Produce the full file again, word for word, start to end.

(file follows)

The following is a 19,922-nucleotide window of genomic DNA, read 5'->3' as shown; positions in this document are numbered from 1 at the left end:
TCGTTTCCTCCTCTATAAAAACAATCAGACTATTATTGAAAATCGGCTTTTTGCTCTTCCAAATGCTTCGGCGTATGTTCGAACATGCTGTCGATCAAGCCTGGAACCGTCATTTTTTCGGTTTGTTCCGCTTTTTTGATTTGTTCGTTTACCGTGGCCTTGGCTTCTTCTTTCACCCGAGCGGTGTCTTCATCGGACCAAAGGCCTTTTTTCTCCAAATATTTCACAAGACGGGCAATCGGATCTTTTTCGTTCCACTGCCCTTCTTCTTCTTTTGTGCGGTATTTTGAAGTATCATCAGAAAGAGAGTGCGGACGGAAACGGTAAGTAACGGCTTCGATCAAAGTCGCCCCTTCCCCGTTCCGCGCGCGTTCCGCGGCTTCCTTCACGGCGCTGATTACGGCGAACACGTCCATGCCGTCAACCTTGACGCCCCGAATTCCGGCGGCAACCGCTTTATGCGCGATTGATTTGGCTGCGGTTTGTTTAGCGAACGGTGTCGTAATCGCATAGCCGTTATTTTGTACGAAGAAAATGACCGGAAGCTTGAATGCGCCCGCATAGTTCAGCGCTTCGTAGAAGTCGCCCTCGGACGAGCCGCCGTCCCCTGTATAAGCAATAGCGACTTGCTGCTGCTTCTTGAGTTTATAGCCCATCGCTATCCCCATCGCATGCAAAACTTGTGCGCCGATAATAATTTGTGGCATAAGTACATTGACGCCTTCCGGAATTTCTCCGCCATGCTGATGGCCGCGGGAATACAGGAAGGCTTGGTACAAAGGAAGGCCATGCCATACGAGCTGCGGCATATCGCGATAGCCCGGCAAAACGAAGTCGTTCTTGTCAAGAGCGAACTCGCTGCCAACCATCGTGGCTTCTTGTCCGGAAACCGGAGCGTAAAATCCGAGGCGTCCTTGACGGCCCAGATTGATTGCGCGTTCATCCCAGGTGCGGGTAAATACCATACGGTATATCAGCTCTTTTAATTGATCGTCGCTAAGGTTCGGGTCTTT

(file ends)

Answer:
The following is a 19,922-nucleotide window of genomic DNA, read 5'->3' as shown; positions in this document are numbered from 1 at the left end:
TCGTTTCCTCCTCTATAAAAACAATCAGACTATTATTGAAAATCGGCTTTTTGCTCTTCCAAATGCTTCGGCGTATGTTCGAACATGCTGTCGATCAAGCCTGGAACCGTCATTTTTTCGGTTTGTTCCGCTTTTTTGATTTGTTCGTTTACCGTGGCCTTGGCTTCTTCTTTCACCCGAGCGGTGTCTTCATCGGACCAAAGGCCTTTTTTCTCCAAATATTTCACAAGACGGGCAATCGGATCTTTTTCGTTCCACTGCCCTTCTTCTTCTTTTGTGCGGTATTTTGAAGTATCATCAGAAAGAGAGTGCGGACGGAAACGGTAAGTAACGGCTTCGATCAAAGTCGCCCCTTCCCCGTTCCGCGCGCGTTCCGCGGCTTCCTTCACGGCGCTGATTACGGCGAACACGTCCATGCCGTCAACCTTGACGCCCCGAATTCCGGCGGCAACCGCTTTATGCGCGATTGATTTGGCTGCGGTTTGTTTAGCGAACGGTGTCGTAATCGCATAGCCGTTATTTTGTACGAAGAAAATGACCGGAAGCTTGAATGCGCCCGCATAGTTCAGCGCTTCGTAGAAGTCGCCCTCGGACGAGCCGCCGTCCCCTGTATAAGCAATAGCGACTTGCTGCTGCTTCTTGAGTTTATAGCCCATCGCTATCCCCATCGCATGCAAAACTTGTGCGCCGATAATAATTTGTGGCATAAGTACATTGACGCCTTCCGGAATTTCTCCGCCATGCTGATGGCCGCGGGAATACAGGAAGGCTTGGTACAAAGGAAGGCCATGCCATACGAGCTGCGGCATATCGCGATAGCCCGGCAAAACGAAGTCGTTCTTGTCAAGAGCGAACTCGCTGCCAACCATCGTGGCTTCTTGTCCGGAAACCGGAGCGTAAAATCCGAGGCGTCCTTGACGGCCCAGATTGATTGCGCGTTCATCCCAGGTGCGGGTAAATACCATACGGTATATCAGCTCTTTTAATTGATCGTCGCTAAGGTTCGGGTCTTT